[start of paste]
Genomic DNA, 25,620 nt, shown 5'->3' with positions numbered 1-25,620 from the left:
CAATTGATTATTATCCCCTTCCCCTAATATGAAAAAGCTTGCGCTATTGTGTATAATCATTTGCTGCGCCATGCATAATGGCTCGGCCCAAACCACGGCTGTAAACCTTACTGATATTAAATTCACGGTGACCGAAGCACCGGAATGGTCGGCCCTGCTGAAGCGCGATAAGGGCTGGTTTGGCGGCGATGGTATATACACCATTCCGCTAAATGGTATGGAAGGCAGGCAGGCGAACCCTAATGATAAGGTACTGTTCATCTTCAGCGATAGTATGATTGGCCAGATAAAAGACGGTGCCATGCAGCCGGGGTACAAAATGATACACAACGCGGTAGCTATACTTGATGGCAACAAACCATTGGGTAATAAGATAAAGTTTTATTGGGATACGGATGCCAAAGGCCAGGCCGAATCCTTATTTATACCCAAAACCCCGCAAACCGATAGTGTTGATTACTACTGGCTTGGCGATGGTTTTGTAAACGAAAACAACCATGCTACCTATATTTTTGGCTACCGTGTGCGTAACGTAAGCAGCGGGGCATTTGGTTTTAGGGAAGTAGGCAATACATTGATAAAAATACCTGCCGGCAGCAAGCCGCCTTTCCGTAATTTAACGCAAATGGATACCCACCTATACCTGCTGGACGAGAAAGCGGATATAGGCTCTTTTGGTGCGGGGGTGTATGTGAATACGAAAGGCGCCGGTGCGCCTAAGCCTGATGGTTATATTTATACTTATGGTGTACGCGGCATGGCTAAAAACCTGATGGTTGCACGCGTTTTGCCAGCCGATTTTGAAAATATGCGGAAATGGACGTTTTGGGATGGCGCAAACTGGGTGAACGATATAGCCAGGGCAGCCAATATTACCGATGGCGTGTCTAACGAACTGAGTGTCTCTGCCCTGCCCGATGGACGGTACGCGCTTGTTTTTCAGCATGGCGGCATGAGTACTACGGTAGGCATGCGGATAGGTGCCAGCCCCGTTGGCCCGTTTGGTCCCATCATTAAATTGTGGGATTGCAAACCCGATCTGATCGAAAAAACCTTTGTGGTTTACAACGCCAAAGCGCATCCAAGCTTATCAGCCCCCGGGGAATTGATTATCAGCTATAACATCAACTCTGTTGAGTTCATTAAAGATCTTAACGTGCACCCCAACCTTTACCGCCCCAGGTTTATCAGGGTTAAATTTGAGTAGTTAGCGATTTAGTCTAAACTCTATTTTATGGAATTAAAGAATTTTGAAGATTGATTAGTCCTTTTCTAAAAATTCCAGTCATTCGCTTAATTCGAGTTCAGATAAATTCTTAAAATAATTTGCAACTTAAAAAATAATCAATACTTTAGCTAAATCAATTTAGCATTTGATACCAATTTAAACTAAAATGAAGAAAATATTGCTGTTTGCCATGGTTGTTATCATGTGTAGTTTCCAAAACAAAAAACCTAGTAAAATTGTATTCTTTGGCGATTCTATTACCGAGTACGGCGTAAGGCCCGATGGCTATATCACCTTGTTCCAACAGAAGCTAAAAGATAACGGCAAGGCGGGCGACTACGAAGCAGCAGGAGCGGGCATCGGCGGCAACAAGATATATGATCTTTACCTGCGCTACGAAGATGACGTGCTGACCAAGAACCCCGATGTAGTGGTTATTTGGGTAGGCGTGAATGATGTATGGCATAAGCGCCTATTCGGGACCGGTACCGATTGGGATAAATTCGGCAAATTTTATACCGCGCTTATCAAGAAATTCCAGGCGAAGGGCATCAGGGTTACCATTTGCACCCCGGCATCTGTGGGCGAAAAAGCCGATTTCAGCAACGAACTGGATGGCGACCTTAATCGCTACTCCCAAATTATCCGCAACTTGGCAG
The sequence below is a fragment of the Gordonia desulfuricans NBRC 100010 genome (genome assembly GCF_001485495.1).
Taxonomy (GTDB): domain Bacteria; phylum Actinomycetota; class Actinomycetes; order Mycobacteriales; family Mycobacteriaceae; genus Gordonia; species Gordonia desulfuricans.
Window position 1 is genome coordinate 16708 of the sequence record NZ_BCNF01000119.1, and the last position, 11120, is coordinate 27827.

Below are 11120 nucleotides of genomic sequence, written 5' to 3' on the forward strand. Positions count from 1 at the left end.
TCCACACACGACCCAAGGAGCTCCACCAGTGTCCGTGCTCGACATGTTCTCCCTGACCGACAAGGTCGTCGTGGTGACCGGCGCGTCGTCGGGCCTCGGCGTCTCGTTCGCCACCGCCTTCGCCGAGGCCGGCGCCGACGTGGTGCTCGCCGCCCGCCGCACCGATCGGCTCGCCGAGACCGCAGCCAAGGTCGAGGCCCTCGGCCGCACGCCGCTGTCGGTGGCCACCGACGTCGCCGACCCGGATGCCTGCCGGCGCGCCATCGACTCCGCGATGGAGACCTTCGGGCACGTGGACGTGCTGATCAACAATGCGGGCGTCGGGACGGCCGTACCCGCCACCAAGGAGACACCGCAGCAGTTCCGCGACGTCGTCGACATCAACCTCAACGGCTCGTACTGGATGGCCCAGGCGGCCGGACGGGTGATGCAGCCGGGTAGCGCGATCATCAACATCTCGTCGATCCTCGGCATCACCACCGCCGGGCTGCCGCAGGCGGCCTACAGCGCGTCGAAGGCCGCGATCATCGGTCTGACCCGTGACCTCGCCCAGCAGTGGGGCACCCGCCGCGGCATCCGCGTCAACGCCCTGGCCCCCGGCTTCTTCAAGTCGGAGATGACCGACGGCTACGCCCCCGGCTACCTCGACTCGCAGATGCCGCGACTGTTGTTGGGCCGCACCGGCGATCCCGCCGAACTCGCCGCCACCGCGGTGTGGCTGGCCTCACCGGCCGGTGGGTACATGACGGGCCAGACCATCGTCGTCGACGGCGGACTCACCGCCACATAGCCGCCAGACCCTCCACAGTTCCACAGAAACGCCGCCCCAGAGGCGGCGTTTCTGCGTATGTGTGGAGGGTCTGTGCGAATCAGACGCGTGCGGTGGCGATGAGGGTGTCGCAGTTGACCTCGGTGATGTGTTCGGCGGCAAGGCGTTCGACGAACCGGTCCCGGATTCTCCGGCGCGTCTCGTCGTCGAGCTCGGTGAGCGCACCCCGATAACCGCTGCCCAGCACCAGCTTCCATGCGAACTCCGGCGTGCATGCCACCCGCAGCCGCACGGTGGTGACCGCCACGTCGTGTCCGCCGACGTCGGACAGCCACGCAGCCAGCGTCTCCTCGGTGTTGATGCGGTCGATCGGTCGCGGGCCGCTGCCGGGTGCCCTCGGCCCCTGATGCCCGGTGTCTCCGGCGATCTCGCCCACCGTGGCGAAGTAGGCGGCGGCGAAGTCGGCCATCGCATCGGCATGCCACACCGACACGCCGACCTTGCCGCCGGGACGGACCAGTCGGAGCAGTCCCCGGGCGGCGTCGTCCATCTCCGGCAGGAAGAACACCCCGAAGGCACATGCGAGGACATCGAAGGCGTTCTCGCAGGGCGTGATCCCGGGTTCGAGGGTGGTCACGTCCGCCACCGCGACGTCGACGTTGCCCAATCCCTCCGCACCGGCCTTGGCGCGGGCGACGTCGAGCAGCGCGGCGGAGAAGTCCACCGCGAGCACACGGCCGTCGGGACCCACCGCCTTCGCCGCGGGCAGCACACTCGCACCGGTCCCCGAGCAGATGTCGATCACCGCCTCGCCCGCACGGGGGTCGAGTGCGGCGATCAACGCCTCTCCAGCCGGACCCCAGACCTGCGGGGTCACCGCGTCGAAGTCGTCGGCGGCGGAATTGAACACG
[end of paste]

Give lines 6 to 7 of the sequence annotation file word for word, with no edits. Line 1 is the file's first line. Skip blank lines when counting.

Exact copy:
Below are 11120 nucleotides of genomic sequence, written 5' to 3' on the forward strand. Positions count from 1 at the left end.
TCCACACACGACCCAAGGAGCTCCACCAGTGTCCGTGCTCGACATGTTCTCCCTGACCGACAAGGTCGTCGTGGTGACCGGCGCGTCGTCGGGCCTCGGCGTCTCGTTCGCCACCGCCTTCGCCGAGGCCGGCGCCGACGTGGTGCTCGCCGCCCGCCGCACCGATCGGCTCGCCGAGACCGCAGCCAAGGTCGAGGCCCTCGGCCGCACGCCGCTGTCGGTGGCCACCGACGTCGCCGACCCGGATGCCTGCCGGCGCGCCATCGACTCCGCGATGGAGACCTTCGGGCACGTGGACGTGCTGATCAACAATGCGGGCGTCGGGACGGCCGTACCCGCCACCAAGGAGACACCGCAGCAGTTCCGCGACGTCGTCGACATCAACCTCAACGGCTCGTACTGGATGGCCCAGGCGGCCGGACGGGTGATGCAGCCGGGTAGCGCGATCATCAACATCTCGTCGATCCTCGGCATCACCACCGCCGGGCTGCCGCAGGCGGCCTACAGCGCGTCGAAGGCCGCGATCATCGGTCTGACCCGTGACCTCGCCCAGCAGTGGGGCACCCGCCGCGGCATCCGCGTCAACGCCCTGGCCCCCGGCTTCTTCAAGTCGGAGATGACCGACGGCTACGCCCCCGGCTACCTCGACTCGCAGATGCCGCGACTGTTGTTGGGCCGCACCGGCGATCCCGCCGAACTCGCCGCCACCGCGGTGTGGCTGGCCTCACCGGCCGGTGGGTACATGACGGGCCAGACCATCGTCGTCGACGGCGGACTCACCGCCACATAGCCGCCAGACCCTCCACAGTTCCACAGAAACGCCGCCCCAGAGGCGGCGTTTCTGCGTATGTGTGGAGGGTCTGTGCGAATCAGACGCGTGCGGTGGCGATGAGGGTGTCGCAGTTGACCTCGGTGATGTGTTCGGCGGCAAGGCGTTCGACGAACCGGTCCCGGATTCTCCGGCGCGTCTCGTCGTCGAGCTCGGTGAGCGCACCCCGATAACCGCTGCCCAGCACCAGCTTCCATGCGAACTCCGGCGTGCATGCCACCCGCAGCCGCACGGTGGTGACCGCCACGTCGTGTCCGCCGACGTCGGACAGCCACGCAGCCAGCGTCTCCTCGGTGTTGATGCGGTCGATCGGTCGCGGGCCGCTGCCGGGTGCCCTCGGCCCCTGATGCCCGGTGTCTCCGGCGATCTCGCCCACCGTGGCGAAGTAGGCGGCGGCGAAGTCGGCCATCGCATCGGCATGCCACACCGACACGCCGACCTTGCCGCCGGGACGGACCAGTCGGAGCAGTCCCCGGGCGGCGTCGTCCATCTCCGGCAGGAAGAACACCCCGAAGGCACATGCGAGGACATCGAAGGCGTTCTCGCAGGGCGTGATCCCGGGTTCGAGGGTGGTCACGTCCGCCACCGCGACGTCGACGTTGCCCAATCCCTCCGCACCGGCCTTGGCGCGGGCGACGTCGAGCAGCGCGGCGGAGAAGTCCACCGCGAGCACACGGCCGTCGGGACCCACCGCCTTCGCCGCGGGCAGCACACTCGCACCGGTCCCCGAGCAGATGTCGATCACCGCCTCGCCCGCACGGGGGTCGAGTGCGGCGATCAACGCCTCTCCAGCCGGACCCCAGACCTGCGGGGTCACCGCGTCGAAGTCGTCGGCGGCGGAATTGAACACG